Here's a potential way out for Google after Apple's recent win on its slide-to-unlock patent in Germany. A patent application for unlocking mobile devices that Google filed in August 2010 was published earlier this month – which means it will now form full prior art for other patent applications worldwide. The paperwork details …
Time for the rule that patents cannot be granted for designs that are obvious be actually enforced. How is either the Google patent or the Apple "slide to unlock" anything other than obvious?
This nonsense has gone on long enough. Stop feeding the lawyers, and start encouraging competition by getting rid of these ridiculous patents.
It's obvious now, just like anything you have gotten used to is obvious.The mouse seems obvious, touch screens and multitouch seems obvious.
I suggest you go back to 2006 and look at touch screen user interfaces prior to the iPhone. I would also look at the original Android prototypes, they're nothing like how Android phones were when released. This suggests Google looked to see how popular the iPhone would be before being "inspired" by their UI.
An example of early Android:
Re: Re: Patents...
There was a phone released in early 2005 which had an on-screen "slide to unlock" feature. Apple filed the patent in December 2005. Can't remember the manufacturer, some Scandinavian company (not the obvious two).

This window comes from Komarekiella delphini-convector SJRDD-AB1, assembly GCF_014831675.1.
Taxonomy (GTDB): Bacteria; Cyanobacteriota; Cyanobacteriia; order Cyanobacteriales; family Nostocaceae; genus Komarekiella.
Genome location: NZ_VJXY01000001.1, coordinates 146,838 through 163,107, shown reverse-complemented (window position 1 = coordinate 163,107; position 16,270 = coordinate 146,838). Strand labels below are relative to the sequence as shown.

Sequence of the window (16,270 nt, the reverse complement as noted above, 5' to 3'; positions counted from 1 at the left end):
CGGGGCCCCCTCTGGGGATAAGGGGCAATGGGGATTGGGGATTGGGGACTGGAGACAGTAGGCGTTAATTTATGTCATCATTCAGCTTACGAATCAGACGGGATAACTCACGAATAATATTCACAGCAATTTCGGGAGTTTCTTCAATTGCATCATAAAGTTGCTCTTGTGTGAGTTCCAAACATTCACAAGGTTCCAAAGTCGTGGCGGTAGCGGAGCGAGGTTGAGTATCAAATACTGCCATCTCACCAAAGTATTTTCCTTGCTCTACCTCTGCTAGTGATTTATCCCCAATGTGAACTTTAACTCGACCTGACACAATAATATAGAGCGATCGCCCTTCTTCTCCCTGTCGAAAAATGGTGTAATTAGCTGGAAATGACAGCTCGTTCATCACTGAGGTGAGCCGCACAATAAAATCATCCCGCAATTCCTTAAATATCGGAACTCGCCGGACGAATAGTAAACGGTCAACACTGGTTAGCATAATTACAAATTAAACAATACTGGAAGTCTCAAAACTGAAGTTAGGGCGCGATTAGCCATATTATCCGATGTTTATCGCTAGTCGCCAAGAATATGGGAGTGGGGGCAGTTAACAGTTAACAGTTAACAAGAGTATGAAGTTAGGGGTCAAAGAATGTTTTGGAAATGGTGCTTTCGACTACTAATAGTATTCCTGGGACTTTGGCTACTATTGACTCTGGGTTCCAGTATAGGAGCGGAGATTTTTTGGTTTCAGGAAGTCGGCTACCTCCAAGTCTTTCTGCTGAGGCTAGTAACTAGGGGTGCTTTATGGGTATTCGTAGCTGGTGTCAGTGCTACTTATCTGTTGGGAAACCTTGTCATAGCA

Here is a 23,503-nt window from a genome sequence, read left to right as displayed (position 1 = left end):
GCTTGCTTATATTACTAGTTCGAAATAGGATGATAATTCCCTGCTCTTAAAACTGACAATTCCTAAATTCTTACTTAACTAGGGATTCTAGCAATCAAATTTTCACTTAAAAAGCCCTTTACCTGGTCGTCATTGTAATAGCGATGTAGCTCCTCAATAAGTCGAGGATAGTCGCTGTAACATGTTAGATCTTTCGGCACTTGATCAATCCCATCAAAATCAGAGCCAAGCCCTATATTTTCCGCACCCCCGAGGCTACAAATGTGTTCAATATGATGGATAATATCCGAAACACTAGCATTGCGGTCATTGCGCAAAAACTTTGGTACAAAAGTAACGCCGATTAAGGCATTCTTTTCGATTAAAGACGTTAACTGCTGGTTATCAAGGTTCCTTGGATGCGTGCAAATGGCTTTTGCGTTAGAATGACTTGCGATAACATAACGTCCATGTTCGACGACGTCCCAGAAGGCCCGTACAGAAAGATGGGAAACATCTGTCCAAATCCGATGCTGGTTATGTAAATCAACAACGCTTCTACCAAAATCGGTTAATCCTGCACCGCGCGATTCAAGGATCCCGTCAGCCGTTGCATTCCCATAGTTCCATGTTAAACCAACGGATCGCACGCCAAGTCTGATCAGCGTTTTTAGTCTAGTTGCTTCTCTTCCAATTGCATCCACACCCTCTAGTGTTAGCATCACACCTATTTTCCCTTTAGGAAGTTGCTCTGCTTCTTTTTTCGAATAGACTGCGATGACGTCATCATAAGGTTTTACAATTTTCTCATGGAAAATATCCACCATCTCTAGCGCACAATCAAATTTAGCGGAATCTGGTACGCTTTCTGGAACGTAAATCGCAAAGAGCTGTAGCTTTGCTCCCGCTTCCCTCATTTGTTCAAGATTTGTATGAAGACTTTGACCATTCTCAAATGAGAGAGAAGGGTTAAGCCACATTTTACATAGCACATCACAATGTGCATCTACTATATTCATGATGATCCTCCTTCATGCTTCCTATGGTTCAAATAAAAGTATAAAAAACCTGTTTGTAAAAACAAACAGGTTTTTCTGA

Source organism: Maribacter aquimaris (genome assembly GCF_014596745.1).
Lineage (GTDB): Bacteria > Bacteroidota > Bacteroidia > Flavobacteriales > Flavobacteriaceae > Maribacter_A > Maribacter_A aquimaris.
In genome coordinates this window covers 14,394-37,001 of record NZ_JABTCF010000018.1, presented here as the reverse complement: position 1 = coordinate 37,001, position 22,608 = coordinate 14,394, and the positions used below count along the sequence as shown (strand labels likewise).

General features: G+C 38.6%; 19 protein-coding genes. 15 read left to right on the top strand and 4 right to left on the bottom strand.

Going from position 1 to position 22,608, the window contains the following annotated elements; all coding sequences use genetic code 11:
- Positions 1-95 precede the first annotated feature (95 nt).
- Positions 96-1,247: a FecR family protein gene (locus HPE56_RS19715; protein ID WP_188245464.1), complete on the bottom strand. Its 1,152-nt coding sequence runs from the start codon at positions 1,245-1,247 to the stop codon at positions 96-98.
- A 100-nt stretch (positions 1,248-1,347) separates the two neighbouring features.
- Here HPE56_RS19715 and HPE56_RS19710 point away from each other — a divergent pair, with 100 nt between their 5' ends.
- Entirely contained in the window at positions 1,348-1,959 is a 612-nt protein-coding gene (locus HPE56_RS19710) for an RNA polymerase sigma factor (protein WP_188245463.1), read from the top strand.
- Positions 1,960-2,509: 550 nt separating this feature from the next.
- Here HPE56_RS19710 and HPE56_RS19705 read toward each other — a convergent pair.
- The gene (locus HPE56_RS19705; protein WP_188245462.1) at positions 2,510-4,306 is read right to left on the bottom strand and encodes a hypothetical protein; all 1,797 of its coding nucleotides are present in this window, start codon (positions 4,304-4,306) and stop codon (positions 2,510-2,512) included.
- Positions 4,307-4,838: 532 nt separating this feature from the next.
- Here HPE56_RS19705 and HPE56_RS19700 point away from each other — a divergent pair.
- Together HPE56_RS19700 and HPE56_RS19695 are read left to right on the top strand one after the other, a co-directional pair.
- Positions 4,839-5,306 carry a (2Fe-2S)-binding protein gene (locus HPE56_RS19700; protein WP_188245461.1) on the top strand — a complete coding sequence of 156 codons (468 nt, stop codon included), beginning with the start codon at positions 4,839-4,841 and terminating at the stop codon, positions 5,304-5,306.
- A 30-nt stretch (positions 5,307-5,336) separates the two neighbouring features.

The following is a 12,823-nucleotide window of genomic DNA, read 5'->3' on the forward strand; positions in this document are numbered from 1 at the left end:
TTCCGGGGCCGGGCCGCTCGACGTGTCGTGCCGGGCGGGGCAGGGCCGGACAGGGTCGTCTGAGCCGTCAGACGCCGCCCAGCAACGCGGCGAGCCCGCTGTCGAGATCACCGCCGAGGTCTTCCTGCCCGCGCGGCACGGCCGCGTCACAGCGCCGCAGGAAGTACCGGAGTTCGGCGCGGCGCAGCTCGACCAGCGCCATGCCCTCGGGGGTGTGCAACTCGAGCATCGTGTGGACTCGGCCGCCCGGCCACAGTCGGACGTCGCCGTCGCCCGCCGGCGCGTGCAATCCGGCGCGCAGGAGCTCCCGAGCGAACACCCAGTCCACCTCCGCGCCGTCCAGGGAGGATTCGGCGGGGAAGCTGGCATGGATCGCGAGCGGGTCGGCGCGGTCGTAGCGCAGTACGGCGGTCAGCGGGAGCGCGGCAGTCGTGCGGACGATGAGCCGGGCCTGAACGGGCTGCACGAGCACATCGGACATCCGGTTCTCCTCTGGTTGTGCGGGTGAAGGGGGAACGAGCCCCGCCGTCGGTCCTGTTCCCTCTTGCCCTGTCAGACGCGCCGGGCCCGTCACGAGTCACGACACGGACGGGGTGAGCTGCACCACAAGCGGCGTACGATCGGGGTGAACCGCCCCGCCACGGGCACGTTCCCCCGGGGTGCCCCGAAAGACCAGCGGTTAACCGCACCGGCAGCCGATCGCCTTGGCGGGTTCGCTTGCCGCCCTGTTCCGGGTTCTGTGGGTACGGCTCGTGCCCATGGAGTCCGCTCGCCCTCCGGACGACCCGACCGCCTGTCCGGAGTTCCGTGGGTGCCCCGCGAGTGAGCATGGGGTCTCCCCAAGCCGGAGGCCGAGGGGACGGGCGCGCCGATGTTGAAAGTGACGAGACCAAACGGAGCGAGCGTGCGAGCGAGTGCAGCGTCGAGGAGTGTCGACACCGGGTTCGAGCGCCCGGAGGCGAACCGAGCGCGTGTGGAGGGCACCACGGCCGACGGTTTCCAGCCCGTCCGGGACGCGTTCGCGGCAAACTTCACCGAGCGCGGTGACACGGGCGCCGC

Re: Re: Patents...
touch screen interfaces prior to 2006? what, like palm OS 5 which dates back to 2002 and consists of a grid of icons, very much like iOS?
oh, how revolutionary, how magical, how new.
Re: Re: Re: Patents...
Hmmm. Would that be the PDA interface that Palm squarely ripped off from Apple's Newton? Computers, PDAs and other electronic devices existed before 2002 bucko. You'd do well to remember that.
Re: Re: Re: Patents...
You may be thinking of the Neonode N2 which had slide to unlock, in fact it had a number of gesture driven UI features - I believe the even older N1 had slide to unlock as well
Re: Re: Patents...
Hmm, anyone every unlocked a gate or garage door with a bolt? It's like you slide it sideways, and...it unlocks.
Re: Re: Patents...
That looks exactly like a regular home screen with a launcher and no buttons or widgets on the screen. Remove the Senses and Touchwizs and replace them with a pared down launcher, clear the screen of widgets and icons and that is exactly what Android still looks like...
Re: Re: Re: Patents...
So it's official? You can patent a metaphor now. Not unlike them to extend that to litotes...